“Poor Economies, Authoritarian Regimes, and the Climate Crisis” – Can Biden’s Border Policy Stand Up to the Pressure?

A recent surge of migrants at the US-Mexico border has unleashed immense pressure on federal resources and put President Joe Biden’s border policies to the ultimate test.

A Surge of Unaccompanied Migrant Children

Since the early days of his presidency, Biden has grappled with a series of challenges on the border, beginning with a surge of unaccompanied migrant children that caught officials unprepared. 

Over the past two years, his administration has faced continuous backlash, not only from Republicans but also, at times, from Democrats, over his immigration policies.

This week, the situation at the border took a dramatic turn, as administration officials had to grapple with images of migrants crossing into the US in large groups. 

This has all come to light while Biden deals with a critical policy shift that saw hundreds of thousands of Venezuelans already in the US eligible to work, a move intended to address concerns from allies in New York.

“Gutting the Immigration System”

This new wave of migrants, a significant portion hailing from Venezuela, paints a bleak outlook for the coming fall as President Biden gears up for his reelection campaign, with Republicans on his back left, right, and center.

During recent remarks in Washington, DC, Biden squarely blamed Republicans in Congress, accusing Trump of “Gutting the immigration system” that he claims has been “Bipartisan for decades.”

The administration introduced new pathways for migrants to enter the US legally in 2023, including a mobile app to deter unlawful crossings. 

The desperate circumstances and disinformation spread by smugglers have compelled migrants to cross borders illegally. 

“Poor Economies, Authoritarian Regimes, and the Climate Crisis”

Homeland Security officials cited “poor economies, authoritarian regimes, and the climate crisis” as reasons for the recent surge in migrant crossings as countries battle with drought and devastating natural disasters.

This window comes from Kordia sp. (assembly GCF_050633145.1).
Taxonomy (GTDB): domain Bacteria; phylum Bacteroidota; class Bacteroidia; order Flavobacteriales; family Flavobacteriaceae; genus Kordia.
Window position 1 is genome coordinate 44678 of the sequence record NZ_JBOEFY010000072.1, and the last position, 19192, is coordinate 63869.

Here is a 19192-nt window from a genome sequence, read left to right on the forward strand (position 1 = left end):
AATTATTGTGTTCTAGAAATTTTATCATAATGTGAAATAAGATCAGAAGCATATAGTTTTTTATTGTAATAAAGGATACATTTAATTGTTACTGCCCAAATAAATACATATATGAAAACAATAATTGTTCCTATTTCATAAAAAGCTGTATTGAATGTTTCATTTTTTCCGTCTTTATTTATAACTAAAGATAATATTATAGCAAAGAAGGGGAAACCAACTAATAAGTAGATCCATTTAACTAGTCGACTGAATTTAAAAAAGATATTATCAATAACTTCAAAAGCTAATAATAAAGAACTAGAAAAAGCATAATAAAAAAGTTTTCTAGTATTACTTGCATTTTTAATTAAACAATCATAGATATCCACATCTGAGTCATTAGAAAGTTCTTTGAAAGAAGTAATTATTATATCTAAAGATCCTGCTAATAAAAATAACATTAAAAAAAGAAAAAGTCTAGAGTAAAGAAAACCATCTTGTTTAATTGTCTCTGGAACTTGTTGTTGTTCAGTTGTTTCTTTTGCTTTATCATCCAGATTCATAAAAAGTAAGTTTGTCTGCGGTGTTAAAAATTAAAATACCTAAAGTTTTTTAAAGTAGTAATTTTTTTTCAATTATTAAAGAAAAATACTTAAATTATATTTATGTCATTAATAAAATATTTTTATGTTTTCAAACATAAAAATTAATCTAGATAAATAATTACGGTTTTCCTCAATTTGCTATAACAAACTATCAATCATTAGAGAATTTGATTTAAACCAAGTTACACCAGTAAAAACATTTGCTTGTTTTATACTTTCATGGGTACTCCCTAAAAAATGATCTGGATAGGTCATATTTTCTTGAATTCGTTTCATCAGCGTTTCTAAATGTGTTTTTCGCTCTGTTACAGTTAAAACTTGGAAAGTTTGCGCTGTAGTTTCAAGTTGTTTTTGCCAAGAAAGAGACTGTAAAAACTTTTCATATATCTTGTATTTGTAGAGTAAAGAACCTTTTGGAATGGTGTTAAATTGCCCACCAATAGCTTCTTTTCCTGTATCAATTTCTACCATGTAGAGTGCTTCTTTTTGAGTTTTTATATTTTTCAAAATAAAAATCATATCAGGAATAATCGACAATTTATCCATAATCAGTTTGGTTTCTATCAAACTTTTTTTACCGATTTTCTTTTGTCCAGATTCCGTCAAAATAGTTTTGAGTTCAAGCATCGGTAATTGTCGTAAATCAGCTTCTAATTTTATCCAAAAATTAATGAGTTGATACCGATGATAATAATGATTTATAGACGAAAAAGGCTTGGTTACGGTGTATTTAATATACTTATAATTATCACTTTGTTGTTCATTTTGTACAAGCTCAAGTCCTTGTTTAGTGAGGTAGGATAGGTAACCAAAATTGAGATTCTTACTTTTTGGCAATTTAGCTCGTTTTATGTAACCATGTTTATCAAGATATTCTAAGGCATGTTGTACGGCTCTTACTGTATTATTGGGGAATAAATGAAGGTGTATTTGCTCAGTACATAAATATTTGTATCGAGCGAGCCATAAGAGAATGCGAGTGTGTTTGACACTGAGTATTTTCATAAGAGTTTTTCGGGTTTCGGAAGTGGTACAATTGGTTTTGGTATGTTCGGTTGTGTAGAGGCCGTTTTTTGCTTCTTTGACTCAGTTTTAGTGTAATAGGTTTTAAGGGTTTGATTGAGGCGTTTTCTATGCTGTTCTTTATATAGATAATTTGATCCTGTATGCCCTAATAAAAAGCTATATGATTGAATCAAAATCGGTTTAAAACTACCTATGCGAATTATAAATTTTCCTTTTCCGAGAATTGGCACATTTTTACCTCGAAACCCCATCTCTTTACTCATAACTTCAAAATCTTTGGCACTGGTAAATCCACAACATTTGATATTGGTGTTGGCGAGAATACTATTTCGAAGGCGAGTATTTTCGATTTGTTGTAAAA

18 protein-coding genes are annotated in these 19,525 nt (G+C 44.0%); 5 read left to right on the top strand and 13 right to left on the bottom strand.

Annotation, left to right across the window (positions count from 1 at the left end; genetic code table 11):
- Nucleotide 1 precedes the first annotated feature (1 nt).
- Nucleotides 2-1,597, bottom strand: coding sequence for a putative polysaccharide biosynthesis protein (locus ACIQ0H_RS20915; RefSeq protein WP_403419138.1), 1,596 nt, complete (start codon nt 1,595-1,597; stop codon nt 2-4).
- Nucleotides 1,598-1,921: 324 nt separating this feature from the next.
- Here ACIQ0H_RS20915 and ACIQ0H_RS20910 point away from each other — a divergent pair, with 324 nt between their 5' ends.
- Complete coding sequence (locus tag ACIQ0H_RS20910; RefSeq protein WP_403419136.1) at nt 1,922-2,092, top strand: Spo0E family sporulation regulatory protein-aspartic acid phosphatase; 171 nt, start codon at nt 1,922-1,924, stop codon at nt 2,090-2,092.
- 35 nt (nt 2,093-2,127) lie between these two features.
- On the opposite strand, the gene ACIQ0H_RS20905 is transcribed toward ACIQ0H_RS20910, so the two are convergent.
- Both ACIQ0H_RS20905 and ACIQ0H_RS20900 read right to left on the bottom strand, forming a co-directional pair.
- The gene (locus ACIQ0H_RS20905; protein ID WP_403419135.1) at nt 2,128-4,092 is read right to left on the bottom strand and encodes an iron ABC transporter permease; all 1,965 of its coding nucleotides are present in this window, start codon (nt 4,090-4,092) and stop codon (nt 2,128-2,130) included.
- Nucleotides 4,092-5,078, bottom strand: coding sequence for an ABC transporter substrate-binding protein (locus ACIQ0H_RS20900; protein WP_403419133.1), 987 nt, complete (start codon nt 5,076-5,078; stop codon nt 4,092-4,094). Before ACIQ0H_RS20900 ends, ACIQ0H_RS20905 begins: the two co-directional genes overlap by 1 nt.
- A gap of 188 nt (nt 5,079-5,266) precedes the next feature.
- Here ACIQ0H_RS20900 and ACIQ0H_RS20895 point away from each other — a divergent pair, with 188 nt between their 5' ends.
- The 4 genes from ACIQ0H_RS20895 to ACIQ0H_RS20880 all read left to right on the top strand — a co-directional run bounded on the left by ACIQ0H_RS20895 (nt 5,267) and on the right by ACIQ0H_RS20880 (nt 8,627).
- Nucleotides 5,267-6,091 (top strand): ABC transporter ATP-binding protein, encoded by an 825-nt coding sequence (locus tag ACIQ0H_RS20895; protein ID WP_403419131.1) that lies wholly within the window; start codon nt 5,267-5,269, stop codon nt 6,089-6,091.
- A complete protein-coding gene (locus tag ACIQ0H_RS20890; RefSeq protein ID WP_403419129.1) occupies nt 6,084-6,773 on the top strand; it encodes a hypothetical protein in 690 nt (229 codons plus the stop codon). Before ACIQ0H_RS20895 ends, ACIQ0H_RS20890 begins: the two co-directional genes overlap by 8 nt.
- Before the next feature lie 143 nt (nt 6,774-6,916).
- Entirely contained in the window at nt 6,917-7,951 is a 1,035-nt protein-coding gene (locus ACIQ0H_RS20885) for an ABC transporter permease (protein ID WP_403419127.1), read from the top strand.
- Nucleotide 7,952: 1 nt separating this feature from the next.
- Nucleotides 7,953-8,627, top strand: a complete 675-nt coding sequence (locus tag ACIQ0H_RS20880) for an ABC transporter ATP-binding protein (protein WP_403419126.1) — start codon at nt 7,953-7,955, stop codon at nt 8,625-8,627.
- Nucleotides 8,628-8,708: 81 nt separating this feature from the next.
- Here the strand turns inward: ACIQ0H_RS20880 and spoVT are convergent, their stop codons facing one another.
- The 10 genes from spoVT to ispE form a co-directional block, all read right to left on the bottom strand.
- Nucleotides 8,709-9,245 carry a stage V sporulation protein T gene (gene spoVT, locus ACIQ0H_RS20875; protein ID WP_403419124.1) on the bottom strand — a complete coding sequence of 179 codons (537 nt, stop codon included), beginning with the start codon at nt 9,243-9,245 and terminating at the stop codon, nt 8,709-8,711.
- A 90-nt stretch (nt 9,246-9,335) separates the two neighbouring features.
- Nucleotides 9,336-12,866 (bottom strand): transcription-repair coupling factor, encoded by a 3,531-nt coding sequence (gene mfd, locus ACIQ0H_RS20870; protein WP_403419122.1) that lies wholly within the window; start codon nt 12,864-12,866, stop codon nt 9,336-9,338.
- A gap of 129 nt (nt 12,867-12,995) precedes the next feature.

In the last week, US Border Patrol apprehended over 8,000 migrants daily, a significant increase from the approximately 3,500 daily border arrests after the Covid-era border restriction known as Title 42 expired in May. 

To address the growing number of migrants, the Department of Homeland Security has ramped up capacity in border facilities, expanded deportation flights of migrants ineligible to stay in the United States, and coordinated with Mexico to curb border crossings. 

The Department of Defense is sending 800 new active-duty personnel to the US-Mexico border, supplementing the 2,500 National Guard members already in place, to provide vital support to federal authorities.

Expedite Migrant Work Authorization

Addressing a major concern among Democrats, the administration announced this week that over 472,000 Venezuelans already in the US would be eligible for Temporary Protected Status (TPS). This status offers deportation protections and allows them to work in the US. 

Democrats had urged the White House to expedite work authorization for Venezuelans to reduce reliance on social services.

This move is expected to temporarily enable immigrants to work, fill essential jobs, and support their families while awaiting an asylum determination.

It will also significantly reduce the cost to New York taxpayers regarding the sheltering of asylum-seekers, according to Senate Majority Leader Chuck Schumer and House Democratic Leader Hakeem Jeffries.

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The post “Poor Economies, Authoritarian Regimes, and the Climate Crisis” – Can Biden’s Border Policy Stand Up to the Pressure? first appeared on The Net Worth Of.

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